Thinking differently about rural health

Big-FAT-Ideas-standardThe Big FAT (Focussed, Ambitious and Transformative) Ideas program, hosted by La Trobe University, is designed to challenge Australians to think differently about issues of local, national or global significance.

Senior Deputy Vice-Chancellor, Professor John Rosenberg said the program will discuss rural health education and practice, in a bid to encourage audiences to engage with issues they hadn’t explored before, or see familiar issues from a different point of view.

‘The La Trobe Rural Health School was established to drive the future of health education in Victoria. The program will take a look at a number of new initiatives to support graduates, local communities and rural health providers,’ he said.

The initiatives include:

Wayne Cosshall, Curriculum Designer – Social work and policy and Emma Patten, Associate Lecturer Health & Environment who are revamping the Rural Health unit as an iTunesU subject. They are doing this by using interview techniques to create a dynamic, interesting and varied learning experience, thus bringing the expertise of world experts in the field into the virtual classroom.
Associate Professor Mandy Kenny, Rural and Regional Nursing who will discuss how the La Trobe Rural Health School and three small rural communities are working together to ensure healthcare services meet community need and produce knowledge that has international relevance. Rural health is a priority for reform across a number of countries due to major health inequalities. However, there is increasing recognition that a one size fits all approach to rural health is ineffective as it fails to align healthcare services with local population need. This innovative project places communities as experts that will drive future directions for rural health services.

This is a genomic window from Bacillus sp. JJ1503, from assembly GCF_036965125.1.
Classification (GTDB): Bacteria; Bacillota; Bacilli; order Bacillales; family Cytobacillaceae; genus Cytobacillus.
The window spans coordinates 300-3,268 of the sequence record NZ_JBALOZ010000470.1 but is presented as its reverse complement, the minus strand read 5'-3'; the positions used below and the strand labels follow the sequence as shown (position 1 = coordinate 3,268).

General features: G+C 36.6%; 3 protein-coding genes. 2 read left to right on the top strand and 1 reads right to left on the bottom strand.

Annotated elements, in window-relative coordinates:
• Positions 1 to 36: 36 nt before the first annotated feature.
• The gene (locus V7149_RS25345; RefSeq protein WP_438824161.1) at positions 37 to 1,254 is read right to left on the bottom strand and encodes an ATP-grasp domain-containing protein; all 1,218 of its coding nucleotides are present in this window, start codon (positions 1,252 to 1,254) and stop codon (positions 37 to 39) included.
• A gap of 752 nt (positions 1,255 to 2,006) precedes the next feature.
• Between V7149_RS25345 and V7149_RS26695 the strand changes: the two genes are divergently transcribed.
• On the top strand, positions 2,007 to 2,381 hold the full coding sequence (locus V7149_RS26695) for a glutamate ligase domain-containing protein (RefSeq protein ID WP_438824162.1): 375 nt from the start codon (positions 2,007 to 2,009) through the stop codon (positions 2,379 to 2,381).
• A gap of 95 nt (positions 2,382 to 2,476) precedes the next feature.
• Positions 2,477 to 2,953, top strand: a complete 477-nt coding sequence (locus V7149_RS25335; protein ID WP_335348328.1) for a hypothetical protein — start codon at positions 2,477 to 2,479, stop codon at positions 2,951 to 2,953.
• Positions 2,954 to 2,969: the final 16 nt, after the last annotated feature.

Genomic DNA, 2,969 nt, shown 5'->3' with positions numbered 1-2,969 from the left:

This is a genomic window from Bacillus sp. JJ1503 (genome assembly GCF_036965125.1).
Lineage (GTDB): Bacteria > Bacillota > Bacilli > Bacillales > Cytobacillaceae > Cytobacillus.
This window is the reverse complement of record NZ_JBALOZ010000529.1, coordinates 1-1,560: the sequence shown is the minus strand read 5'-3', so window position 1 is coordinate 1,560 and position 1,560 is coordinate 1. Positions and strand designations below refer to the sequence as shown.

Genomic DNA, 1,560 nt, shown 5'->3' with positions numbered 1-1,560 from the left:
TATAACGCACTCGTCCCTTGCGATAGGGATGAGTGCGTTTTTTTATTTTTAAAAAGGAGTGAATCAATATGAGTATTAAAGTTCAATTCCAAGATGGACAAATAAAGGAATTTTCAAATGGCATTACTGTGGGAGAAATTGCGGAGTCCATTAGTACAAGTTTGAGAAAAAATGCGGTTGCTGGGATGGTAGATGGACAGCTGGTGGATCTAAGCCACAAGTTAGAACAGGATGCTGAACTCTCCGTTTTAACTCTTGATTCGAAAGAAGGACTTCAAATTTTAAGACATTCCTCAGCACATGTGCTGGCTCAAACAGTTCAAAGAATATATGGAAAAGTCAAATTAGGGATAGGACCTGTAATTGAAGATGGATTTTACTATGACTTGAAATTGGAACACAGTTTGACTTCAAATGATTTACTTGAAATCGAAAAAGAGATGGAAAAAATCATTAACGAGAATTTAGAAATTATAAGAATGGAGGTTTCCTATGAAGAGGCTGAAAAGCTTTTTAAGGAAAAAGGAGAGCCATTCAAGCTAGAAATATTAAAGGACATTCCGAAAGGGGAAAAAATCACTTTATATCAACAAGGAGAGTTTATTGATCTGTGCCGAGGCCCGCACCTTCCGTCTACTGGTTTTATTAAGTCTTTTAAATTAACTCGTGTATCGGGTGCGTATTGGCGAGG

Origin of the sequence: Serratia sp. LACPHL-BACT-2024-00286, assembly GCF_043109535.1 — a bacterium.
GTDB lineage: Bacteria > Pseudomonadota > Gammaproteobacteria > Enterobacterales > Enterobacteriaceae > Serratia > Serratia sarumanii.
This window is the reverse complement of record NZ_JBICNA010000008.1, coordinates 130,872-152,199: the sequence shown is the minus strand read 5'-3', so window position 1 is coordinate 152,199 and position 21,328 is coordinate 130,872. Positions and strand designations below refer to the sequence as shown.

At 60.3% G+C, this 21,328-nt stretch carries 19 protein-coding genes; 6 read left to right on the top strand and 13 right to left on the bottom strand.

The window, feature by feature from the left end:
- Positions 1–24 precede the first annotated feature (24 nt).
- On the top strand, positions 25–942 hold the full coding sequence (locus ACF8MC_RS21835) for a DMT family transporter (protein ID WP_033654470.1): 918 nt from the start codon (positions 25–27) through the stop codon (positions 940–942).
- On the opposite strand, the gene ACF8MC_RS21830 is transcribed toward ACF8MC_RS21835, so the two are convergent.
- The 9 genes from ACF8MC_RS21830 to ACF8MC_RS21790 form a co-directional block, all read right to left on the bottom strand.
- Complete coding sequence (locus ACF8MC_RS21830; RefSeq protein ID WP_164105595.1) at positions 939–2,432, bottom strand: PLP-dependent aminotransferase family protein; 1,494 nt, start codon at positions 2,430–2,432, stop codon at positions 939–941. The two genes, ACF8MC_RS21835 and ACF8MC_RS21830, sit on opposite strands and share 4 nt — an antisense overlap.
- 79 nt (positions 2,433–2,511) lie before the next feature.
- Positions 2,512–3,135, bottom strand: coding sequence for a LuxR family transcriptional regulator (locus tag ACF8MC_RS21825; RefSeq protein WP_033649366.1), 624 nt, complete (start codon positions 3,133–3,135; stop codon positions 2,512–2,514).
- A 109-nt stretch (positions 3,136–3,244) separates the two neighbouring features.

Jenny Doyle, Lecturer, Nursing on Simulated Learning who will outline two statewide projects underway by La Trobe Rural Health School to develop simulation learning for provision to students, but also for provision to service provider partners out in rural areas

Jane Farmer, Head of La Trobe Rural Health School - Spaces of wellbeing
Some buildings, rooms and spaces are better at creating or enhancing feelings of well-being than others. In order to understand how people, physical spaces and the activities undertaken in them interact to create well-being La Trobe has developed methods for tracking and measuring well-being creation. The technique is being piloted in a social enterprise in Bendigo called ‘Our Shed’.

When:  Friday 2 November, 11am – 1pm.

CTLC Studio (EDU2, L1), Melbourne campus. Kingsbury Avenue, Bundoora Vic 3086

Media inquiries:  Mark Pearce (Director, Media and Communications)

T:  +61 3 9479 5246 |                 M +61 0423 783756